3. Avatar
    pstrst@pacbell.net  January 18, 2015

    If bells are being rung during Christian services, and both the bells and calls to prayer are not so loud as to be disruptive to those with no interest in either type of services, it seems purely discriminatory.

    This is sort of slanting off-topic, but I would be very interested in reading a book about the Qur’an from a social and historical perspective. In other words, do you know if there is a Bart Ehrman of the Qur’an out there? Other blog readers might be interested also.

    • Bart
      Bart  January 19, 2015

      I don’t think there is such a book! I wish there were….

      • Avatar
        BrianUlrich  January 19, 2015

        There is a whole literature of historical Quranic studies. However, most scholars don’t see its text as complex in the way the Bible is. (There are exceptions.) The equivalent of critical Biblical studies in Islam would be hadith criticism. Jonathan Brown has two books for general readers. One, Hadith: Muhammad’s Legacy in the Medieval and Modern World, is a good introduction. More recent is is Misquoting Muhammad, which I have not read.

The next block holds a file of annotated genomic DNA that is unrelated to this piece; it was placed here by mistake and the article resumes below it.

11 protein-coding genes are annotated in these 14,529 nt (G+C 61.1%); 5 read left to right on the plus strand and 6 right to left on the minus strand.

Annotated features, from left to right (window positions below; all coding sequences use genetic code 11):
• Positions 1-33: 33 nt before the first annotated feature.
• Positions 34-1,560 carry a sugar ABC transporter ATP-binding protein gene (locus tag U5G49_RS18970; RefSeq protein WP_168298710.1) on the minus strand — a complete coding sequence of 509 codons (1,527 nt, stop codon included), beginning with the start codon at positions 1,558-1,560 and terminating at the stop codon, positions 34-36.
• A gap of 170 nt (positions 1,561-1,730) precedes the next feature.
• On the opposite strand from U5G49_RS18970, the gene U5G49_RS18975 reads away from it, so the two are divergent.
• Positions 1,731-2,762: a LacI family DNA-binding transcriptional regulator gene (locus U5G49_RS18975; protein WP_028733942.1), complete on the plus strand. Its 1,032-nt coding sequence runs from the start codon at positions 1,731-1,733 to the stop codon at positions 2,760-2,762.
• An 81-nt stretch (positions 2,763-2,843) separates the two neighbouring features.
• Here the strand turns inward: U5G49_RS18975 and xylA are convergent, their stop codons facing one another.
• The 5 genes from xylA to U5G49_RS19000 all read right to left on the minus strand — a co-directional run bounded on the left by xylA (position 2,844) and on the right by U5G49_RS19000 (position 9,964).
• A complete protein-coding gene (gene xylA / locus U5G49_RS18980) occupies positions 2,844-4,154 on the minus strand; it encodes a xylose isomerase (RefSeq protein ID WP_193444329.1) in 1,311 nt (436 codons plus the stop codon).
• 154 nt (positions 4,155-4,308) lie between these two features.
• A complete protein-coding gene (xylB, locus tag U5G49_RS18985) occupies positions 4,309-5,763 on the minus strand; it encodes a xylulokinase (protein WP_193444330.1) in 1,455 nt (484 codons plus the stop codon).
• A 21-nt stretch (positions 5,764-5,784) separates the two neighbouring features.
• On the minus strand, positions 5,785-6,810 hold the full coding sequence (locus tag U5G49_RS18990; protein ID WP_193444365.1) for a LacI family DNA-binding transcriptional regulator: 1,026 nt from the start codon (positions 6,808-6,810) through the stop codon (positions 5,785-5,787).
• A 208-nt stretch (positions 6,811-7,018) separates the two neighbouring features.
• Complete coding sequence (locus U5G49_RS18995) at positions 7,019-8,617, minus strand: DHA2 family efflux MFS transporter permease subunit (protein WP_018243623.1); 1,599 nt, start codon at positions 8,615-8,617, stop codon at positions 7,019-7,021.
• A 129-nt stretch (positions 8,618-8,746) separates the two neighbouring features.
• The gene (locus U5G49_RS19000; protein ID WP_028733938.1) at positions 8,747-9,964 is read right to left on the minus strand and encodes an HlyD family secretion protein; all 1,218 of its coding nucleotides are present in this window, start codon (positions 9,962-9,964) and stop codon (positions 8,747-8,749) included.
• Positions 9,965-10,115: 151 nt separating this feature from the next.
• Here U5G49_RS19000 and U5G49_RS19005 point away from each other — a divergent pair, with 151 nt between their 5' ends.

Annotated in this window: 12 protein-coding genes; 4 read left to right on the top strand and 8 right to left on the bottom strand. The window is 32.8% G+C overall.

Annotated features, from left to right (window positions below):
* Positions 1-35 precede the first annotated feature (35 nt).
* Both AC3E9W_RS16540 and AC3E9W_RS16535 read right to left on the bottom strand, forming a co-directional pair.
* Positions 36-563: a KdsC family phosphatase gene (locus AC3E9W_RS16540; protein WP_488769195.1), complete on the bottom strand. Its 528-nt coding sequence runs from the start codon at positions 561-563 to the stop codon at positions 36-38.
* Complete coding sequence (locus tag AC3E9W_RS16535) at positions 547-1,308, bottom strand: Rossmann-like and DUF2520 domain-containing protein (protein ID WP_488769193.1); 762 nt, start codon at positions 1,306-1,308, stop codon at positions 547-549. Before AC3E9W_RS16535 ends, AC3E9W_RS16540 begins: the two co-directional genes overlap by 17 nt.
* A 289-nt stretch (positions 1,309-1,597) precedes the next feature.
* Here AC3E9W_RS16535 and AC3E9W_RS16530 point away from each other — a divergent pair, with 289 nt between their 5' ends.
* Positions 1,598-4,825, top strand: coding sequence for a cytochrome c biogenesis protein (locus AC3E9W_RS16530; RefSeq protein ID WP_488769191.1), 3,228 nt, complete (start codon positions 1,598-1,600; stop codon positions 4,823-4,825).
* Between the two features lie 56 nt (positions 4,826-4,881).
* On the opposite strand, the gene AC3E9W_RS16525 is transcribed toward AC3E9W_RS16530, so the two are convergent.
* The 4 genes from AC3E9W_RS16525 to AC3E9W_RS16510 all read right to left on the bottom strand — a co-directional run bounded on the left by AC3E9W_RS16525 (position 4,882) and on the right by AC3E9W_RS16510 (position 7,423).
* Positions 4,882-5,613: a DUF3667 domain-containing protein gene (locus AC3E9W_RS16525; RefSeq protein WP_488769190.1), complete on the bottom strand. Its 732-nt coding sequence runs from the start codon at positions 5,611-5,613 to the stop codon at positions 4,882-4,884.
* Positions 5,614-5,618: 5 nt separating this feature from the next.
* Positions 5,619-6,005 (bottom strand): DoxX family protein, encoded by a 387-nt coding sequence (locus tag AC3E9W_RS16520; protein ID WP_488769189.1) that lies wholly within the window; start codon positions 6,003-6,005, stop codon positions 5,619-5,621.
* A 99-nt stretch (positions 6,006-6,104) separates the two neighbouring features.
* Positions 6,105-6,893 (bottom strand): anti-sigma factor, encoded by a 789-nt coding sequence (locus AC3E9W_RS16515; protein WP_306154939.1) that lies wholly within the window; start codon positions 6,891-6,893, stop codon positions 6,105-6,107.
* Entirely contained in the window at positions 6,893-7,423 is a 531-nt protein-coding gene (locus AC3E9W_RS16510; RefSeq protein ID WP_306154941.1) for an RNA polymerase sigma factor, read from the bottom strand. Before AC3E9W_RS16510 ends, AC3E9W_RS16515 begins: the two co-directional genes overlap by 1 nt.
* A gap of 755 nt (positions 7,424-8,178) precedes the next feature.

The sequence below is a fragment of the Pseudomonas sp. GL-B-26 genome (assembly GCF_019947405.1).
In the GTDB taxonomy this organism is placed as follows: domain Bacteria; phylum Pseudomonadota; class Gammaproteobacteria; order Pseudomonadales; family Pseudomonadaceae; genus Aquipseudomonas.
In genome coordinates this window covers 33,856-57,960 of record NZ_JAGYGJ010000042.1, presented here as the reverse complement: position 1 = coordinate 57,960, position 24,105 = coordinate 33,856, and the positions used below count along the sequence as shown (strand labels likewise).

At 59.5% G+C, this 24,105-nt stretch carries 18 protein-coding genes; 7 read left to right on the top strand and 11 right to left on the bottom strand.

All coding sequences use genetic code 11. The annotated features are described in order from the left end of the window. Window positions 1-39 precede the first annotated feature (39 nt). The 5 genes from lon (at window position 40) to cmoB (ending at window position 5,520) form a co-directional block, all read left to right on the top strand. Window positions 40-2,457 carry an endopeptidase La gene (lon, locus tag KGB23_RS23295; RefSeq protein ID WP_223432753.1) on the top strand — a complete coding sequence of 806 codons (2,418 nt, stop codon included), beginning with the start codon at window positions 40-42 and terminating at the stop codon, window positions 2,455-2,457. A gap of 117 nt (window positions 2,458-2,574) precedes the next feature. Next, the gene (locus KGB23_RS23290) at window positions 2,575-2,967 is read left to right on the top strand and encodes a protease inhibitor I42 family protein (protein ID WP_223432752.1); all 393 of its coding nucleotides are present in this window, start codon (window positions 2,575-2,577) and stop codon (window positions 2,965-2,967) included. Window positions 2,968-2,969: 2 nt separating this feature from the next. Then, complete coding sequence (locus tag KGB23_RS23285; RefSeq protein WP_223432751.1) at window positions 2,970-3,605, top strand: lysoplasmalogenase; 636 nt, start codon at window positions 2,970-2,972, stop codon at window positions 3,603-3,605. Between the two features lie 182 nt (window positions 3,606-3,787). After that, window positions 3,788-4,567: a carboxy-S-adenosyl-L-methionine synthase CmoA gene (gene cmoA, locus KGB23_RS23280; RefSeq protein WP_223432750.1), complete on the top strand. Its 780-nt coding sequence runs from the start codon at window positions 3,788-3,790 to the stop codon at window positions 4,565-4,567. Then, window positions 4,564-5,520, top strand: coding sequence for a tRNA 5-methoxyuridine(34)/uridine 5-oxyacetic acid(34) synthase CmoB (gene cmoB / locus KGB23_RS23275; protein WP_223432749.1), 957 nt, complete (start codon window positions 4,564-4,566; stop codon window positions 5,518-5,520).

• Avatar
        Mhamed Errifi  January 19, 2015

        hello Bart

        All christian apologists when they are confronted with their bloody past they replied that bible did not inspire those christians to commit those atrocities and there is no passages in NT that encourage that . you as an expert in the fields do you agree with them if not please explain how this was done in the name of christ

      • Avatar
        nichael  January 19, 2015

        Although it’s not a book (nor a “rigorous critical analysis”) The Atlantic published a pretty nice article in 1999 that, among other things, touched on the textual history of the Quran:

        “What is the Koran”

        • Avatar
          Bahtiyor Tuhtayev  January 20, 2015

          Hi nichael,